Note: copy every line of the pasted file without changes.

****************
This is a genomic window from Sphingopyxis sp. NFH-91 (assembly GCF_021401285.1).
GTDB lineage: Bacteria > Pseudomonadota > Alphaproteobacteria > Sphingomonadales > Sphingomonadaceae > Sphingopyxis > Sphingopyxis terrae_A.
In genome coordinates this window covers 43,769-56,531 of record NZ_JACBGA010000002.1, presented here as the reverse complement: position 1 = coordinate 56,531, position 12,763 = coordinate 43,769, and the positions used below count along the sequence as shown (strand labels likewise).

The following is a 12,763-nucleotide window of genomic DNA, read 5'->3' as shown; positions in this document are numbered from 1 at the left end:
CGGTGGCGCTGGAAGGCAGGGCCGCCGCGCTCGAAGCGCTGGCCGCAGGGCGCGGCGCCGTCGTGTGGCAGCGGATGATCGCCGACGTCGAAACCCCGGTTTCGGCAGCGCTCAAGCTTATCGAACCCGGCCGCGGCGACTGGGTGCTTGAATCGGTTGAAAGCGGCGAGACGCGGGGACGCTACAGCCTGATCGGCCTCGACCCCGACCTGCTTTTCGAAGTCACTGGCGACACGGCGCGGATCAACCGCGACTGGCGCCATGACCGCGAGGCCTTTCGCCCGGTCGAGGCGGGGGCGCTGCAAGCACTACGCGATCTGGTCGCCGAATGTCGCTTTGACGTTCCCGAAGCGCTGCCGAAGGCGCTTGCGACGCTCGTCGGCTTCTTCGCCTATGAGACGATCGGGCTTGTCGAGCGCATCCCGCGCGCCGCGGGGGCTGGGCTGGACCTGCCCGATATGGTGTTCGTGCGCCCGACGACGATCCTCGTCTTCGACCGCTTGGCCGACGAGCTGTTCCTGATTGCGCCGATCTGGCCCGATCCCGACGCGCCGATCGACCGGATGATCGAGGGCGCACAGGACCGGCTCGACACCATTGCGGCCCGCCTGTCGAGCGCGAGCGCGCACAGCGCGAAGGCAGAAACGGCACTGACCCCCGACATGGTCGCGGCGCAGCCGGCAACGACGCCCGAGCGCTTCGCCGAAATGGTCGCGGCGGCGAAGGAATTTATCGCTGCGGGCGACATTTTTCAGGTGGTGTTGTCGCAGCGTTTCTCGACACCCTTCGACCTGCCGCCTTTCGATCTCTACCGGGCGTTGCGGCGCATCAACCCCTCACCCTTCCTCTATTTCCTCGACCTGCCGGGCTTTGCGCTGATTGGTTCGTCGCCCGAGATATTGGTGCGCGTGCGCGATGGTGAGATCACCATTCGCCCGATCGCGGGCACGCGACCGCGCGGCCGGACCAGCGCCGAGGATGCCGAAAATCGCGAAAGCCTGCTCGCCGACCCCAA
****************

This is a genomic window from Sphingopyxis sp. NFH-91 (assembly GCF_021401285.1).
GTDB lineage: Bacteria > Pseudomonadota > Alphaproteobacteria > Sphingomonadales > Sphingomonadaceae > Sphingopyxis > Sphingopyxis terrae_A.
In genome coordinates this window covers 43,769-56,531 of record NZ_JACBGA010000002.1, presented here as the reverse complement: position 1 = coordinate 56,531, position 12,763 = coordinate 43,769, and the positions used below count along the sequence as shown (strand labels likewise).

The following is a 12,763-nucleotide window of genomic DNA, read 5'->3' as shown; positions in this document are numbered from 1 at the left end:
CGGTGGCGCTGGAAGGCAGGGCCGCCGCGCTCGAAGCGCTGGCCGCAGGGCGCGGCGCCGTCGTGTGGCAGCGGATGATCGCCGACGTCGAAACCCCGGTTTCGGCAGCGCTCAAGCTTATCGAACCCGGCCGCGGCGACTGGGTGCTTGAATCGGTTGAAAGCGGCGAGACGCGGGGACGCTACAGCCTGATCGGCCTCGACCCCGACCTGCTTTTCGAAGTCACTGGCGACACGGCGCGGATCAACCGCGACTGGCGCCATGACCGCGAGGCCTTTCGCCCGGTCGAGGCGGGGGCGCTGCAAGCACTACGCGATCTGGTCGCCGAATGTCGCTTTGACGTTCCCGAAGCGCTGCCGAAGGCGCTTGCGACGCTCGTCGGCTTCTTCGCCTATGAGACGATCGGGCTTGTCGAGCGCATCCCGCGCGCCGCGGGGGCTGGGCTGGACCTGCCCGATATGGTGTTCGTGCGCCCGACGACGATCCTCGTCTTCGACCGCTTGGCCGACGAGCTGTTCCTGATTGCGCCGATCTGGCCCGATCCCGACGCGCCGATCGACCGGATGATCGAGGGCGCACAGGACCGGCTCGACACCATTGCGGCCCGCCTGTCGAGCGCGAGCGCGCACAGCGCGAAGGCAGAAACGGCACTGACCCCCGACATGGTCGCGGCGCAGCCGGCAACGACGCCCGAGCGCTTCGCCGAAATGGTCGCGGCGGCGAAGGAATTTATCGCTGCGGGCGACATTTTTCAGGTGGTGTTGTCGCAGCGTTTCTCGACACCCTTCGACCTGCCGCCTTTCGATCTCTACCGGGCGTTGCGGCGCATCAACCCCTCACCCTTCCTCTATTTCCTCGACCTGCCGGGCTTTGCGCTGATTGGTTCGTCGCCCGAGATATTGGTGCGCGTGCGCGATGGTGAGATCACCATTCGCCCGATCGCGGGCACGCGACCGCGCGGCCGGACCAGCGCCGAGGATGCCGAAAATCGCGAAAGCCTGCTCGCCGACCCCAA